Someone please tell me what minute percentage those 12k homes make up in just that city.




RE: 12,000 Shanghai homes
By quiksilvr on 7/22/2010 9:00:20 AM , Rating: 4
Think about it in terms of money per home and energy:

$23.6 million
6.68 MW
12,000 homes

It cost roughly $3.50 per watt.
It costs roughly $1970 per home.

I don't know about you, but that's pretty sweet for renewable energy. I know it will cost much much more in the states, but for Shanghai, I say good for them.


RE: 12,000 Shanghai homes
By mcnabney on 7/22/2010 9:11:17 AM , Rating: 5
Those must be huts without AC - just lights, fans, and a computer or TV. That is enough power for 3,000 homes in the US, if the sun shined 24/7, so I think the numbers here are BS.

For comparison sake, this is about the same amount of power that three large wind turbines can generate. The wind turbines cost about 20% (in the US!) as much to build and install as this solar 'farm'.

Face it, photovoltaic is nowhere near efficient and cheap enough for commercial solar production. It is great (when combined with batteries) for remote locations that it is prohibitive to run power lines, but it is only for PR in a commercial sense.

Also, this commitment to clean energy is BS. China opens a new COAL power plant with 20x the power production of this thing every week .


RE: 12,000 Shanghai homes
By Reclaimer77 on 7/22/2010 9:13:22 AM , Rating: 2
Yup. Also there is currently a world wide silicon shortage, which is driving up the cost of solar panel production considerably.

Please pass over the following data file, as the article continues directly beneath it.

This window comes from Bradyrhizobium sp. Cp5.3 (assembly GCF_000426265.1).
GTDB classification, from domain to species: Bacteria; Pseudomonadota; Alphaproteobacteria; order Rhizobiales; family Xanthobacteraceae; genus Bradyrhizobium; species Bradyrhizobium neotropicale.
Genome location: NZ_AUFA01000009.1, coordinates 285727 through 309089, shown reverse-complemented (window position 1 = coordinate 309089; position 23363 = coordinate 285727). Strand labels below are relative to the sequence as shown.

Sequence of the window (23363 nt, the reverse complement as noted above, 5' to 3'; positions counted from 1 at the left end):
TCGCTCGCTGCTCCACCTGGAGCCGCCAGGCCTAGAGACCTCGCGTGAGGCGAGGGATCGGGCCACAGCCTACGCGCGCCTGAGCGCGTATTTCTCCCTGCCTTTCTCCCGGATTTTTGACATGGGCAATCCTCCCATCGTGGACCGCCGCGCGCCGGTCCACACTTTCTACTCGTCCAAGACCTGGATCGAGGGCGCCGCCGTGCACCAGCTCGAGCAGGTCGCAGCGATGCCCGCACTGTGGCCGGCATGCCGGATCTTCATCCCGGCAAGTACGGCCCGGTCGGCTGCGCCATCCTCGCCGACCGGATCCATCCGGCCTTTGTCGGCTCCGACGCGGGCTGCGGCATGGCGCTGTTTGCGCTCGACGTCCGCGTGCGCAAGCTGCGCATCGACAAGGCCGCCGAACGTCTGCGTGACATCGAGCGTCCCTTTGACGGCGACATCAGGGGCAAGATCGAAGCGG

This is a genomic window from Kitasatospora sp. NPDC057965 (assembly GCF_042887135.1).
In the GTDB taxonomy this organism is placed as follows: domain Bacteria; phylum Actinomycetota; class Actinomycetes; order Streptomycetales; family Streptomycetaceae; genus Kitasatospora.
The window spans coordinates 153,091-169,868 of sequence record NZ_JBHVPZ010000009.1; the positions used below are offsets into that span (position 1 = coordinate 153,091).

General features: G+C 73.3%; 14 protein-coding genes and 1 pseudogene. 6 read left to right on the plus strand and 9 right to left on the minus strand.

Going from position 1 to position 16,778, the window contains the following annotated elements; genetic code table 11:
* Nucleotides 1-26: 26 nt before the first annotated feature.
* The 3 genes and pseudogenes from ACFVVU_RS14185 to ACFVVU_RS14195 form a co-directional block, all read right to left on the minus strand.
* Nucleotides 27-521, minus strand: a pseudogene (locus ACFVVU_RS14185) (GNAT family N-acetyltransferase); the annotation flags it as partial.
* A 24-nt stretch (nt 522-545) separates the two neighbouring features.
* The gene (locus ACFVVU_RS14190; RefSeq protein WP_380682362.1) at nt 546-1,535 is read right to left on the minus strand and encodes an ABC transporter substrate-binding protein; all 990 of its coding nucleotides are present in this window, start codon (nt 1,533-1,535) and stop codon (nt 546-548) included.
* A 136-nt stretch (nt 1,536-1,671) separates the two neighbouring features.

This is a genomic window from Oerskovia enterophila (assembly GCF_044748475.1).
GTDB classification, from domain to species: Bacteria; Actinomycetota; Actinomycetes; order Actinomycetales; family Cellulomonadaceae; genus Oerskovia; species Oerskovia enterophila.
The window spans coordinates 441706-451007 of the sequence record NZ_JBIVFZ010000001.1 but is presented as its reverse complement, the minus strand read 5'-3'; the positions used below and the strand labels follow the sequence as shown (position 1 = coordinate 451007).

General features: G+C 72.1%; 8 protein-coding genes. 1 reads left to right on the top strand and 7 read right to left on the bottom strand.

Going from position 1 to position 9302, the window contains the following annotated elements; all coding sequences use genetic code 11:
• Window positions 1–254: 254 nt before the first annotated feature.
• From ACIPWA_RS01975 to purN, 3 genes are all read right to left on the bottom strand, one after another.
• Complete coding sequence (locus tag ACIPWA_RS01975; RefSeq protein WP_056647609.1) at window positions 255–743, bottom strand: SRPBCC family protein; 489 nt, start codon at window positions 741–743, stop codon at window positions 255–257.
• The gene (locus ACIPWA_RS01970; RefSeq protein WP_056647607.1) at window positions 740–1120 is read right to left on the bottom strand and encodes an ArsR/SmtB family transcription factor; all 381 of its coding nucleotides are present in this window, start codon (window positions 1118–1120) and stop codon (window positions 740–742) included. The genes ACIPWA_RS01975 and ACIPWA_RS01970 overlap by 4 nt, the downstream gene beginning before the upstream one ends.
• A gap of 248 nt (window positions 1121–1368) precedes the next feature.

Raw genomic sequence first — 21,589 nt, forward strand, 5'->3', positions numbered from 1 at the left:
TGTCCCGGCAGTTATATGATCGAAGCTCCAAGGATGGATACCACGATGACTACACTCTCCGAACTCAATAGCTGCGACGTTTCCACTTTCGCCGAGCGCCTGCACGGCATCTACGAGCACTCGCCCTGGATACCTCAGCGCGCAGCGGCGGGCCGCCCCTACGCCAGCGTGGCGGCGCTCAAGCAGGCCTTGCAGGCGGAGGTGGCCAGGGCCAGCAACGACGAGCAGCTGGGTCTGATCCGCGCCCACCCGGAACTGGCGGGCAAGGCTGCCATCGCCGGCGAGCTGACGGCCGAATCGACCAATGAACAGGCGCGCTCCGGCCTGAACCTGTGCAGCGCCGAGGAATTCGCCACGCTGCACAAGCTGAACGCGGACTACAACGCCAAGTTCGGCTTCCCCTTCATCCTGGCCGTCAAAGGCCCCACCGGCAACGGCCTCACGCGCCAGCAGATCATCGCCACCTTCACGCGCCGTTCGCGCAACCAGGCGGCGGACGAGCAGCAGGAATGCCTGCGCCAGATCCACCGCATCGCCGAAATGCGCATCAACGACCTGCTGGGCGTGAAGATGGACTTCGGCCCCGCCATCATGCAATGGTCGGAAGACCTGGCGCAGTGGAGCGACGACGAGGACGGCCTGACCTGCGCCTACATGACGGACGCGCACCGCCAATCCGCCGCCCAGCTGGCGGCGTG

RE: 12,000 Shanghai homes
By quiksilvr on 7/22/2010 9:47:00 AM , Rating: 2
Silicon is the second most common element in the Earth's crust, comprising 25.7% of the Earth’s crust by weight. I doubt there's a shortage.


RE: 12,000 Shanghai homes
By DanNeely on 7/22/2010 10:03:54 AM , Rating: 3
Semiconductors require extremely pure silicon, you can't just dump sand into the fab and go. Presumably production will eventually catch up to demand; but refining it is a bottleneck and causing the shortage.


RE: 12,000 Shanghai homes
By Kurz on 7/22/2010 11:10:44 AM , Rating: 2
Don't forget that to get that pure silicon, you require tons of energy.


RE: 12,000 Shanghai homes
By Spuke on 7/22/2010 11:56:20 AM , Rating: 2
Solar panels are getting cheaper by the minute not more expensive. I've heard as cheap as 99 cents per watt although I've never seen those. I have seen $1.40 per watt.


RE: 12,000 Shanghai homes
By sebmel on 7/22/2010 6:43:29 PM , Rating: 2
Solar panels aren't the only solar collectors.